Ross Beatty Jr.-Sr. High School FFA performs well at regionals
CASSOPOLIS — The FFA program at Ross Beatty Jr.-Sr High School followed up its dominating performance at the district competition with another strong showing at regionals, with one team and two students competing in individual events advancing to state.
Regionals took place at Branch Area Career Center in Coldwater, Michigan last Tuesday. Initially, the competition was scheduled for the previous Thursday but was moved due to weather.
The Parliamentary Procedure team, consisting of sophomores and a junior, took first place, while junior Madison Suseland and eighth-grader Elizabeth Merckx also won their respective public speaking events. In order to advance in the overall competition, teams and students needed to finish first or second in their competition.
“I think that they worked really hard and that they deserve to be going to state,” said Abby Asmus, the coach of the FFA team at Ross Beatty Jr.-Sr. High School. “I hope that they do well and, like I said last time, it’s just about building those life skills and bettering themselves as leaders. For me, that’s the main goal.”
The Greenhand team, consisting of all freshmen, placed third and is the first alternate, meaning if any of the teams in their region back out, they advance. No other Cassopolis teams or students finished in the top three.
Teams and individuals that placed second go to a semi-state competition that is hosted at Michigan State University from 9 a.m. to noon on March 7. The top two teams and individuals from the semi-state competition then move on to state to compete against the six first-place teams or individuals from each regional. This will take place the following day from 8 a.m. to noon, also on the MSU campus.
Because there are so many FFA competitions going on at MSU that day, the events do not all happen in the same buildings. For instance, the parliamentary procedure team will compete at Erickson Hall, while prepared public speaking is at the Biomedical and Physical Sciences building. The distance between the competitions makes Asmus somewhat uneasy because she is not sure she will make it to all of her students’ competitions.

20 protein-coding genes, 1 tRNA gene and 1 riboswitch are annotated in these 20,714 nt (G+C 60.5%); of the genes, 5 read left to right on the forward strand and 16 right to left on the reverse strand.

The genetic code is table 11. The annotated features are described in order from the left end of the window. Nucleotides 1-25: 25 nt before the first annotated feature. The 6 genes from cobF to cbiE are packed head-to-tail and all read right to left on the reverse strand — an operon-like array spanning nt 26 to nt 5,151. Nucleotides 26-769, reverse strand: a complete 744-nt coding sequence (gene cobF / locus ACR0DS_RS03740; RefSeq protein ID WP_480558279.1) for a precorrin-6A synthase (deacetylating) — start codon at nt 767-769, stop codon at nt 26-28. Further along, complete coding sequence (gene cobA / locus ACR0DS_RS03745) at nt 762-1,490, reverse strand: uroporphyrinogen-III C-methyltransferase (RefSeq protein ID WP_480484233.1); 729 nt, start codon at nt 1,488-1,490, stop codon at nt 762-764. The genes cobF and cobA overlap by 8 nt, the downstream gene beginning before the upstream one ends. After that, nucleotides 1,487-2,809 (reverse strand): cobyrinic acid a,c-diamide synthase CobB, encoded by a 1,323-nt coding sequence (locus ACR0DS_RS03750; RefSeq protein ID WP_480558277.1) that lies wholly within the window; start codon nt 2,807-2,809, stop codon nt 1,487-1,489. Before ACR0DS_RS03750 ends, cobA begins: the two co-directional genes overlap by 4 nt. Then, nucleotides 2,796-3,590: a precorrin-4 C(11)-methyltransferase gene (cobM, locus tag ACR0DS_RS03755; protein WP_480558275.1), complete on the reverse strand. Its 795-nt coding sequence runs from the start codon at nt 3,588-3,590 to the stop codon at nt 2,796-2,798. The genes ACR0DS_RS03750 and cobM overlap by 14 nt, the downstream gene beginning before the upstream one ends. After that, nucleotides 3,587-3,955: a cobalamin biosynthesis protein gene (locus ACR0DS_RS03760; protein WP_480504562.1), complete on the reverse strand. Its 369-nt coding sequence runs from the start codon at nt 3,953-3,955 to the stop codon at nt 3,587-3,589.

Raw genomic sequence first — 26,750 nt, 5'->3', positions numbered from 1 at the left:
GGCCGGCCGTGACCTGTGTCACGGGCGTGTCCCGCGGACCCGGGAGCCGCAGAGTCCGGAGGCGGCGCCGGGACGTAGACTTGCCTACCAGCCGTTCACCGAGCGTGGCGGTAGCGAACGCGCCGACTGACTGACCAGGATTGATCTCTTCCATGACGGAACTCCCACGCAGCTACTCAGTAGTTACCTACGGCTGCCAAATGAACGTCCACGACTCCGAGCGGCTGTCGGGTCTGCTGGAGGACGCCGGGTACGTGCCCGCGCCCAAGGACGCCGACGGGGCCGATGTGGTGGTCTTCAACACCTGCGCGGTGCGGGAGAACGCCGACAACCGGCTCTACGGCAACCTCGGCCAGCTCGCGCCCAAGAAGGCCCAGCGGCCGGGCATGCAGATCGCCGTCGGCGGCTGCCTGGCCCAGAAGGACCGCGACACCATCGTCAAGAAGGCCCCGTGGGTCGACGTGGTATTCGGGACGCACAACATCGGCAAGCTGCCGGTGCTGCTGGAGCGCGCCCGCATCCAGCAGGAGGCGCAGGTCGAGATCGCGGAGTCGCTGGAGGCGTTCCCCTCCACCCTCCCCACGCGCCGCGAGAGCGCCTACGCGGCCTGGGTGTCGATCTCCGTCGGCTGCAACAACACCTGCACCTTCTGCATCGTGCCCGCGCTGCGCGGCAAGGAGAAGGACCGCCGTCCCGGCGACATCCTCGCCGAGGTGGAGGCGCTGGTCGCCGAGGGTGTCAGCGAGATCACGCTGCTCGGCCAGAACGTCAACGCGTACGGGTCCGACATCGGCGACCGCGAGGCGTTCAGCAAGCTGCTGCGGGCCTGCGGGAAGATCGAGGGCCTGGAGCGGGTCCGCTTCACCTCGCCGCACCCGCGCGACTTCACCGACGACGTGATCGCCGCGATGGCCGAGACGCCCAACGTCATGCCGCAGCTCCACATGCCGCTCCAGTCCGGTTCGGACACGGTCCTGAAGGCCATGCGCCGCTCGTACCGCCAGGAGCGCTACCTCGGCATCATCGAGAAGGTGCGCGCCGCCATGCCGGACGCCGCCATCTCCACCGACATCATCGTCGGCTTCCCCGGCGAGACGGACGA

“It all depends on the timing because once one kid starts they seal the door so you can’t get in,” Asmus said. “That way there’s no disruptions during their speech or contest.”
In the meantime, the parliamentary procedure team, Merckx and Suseland will be getting ready to compete at state. They will do this by practicing their speeches in front of a variety of people in order to receive feedback.
The parliamentary procedure team will bring in people who have participated in the competition in years past, while the students competing in individual competitions will give their speech in front of agricultural professionals.
“They presented to a lot of different groups,” Asmus said. “They presented to Farm Bureau once and, hopefully, they will present to USDA this week — just so they get new questions and fresh ideas and they continue to get constructive criticism that’s not just [coming] from me all of the time.”
In order to advance past state, teams and individual students will need to win their competition, something both Suseland and parliamentary procedure team member Nick Prestly did last year when their Agricultural Issues team made it to the National Convention in Indianapolis. With any luck, they will be heading back there this year.
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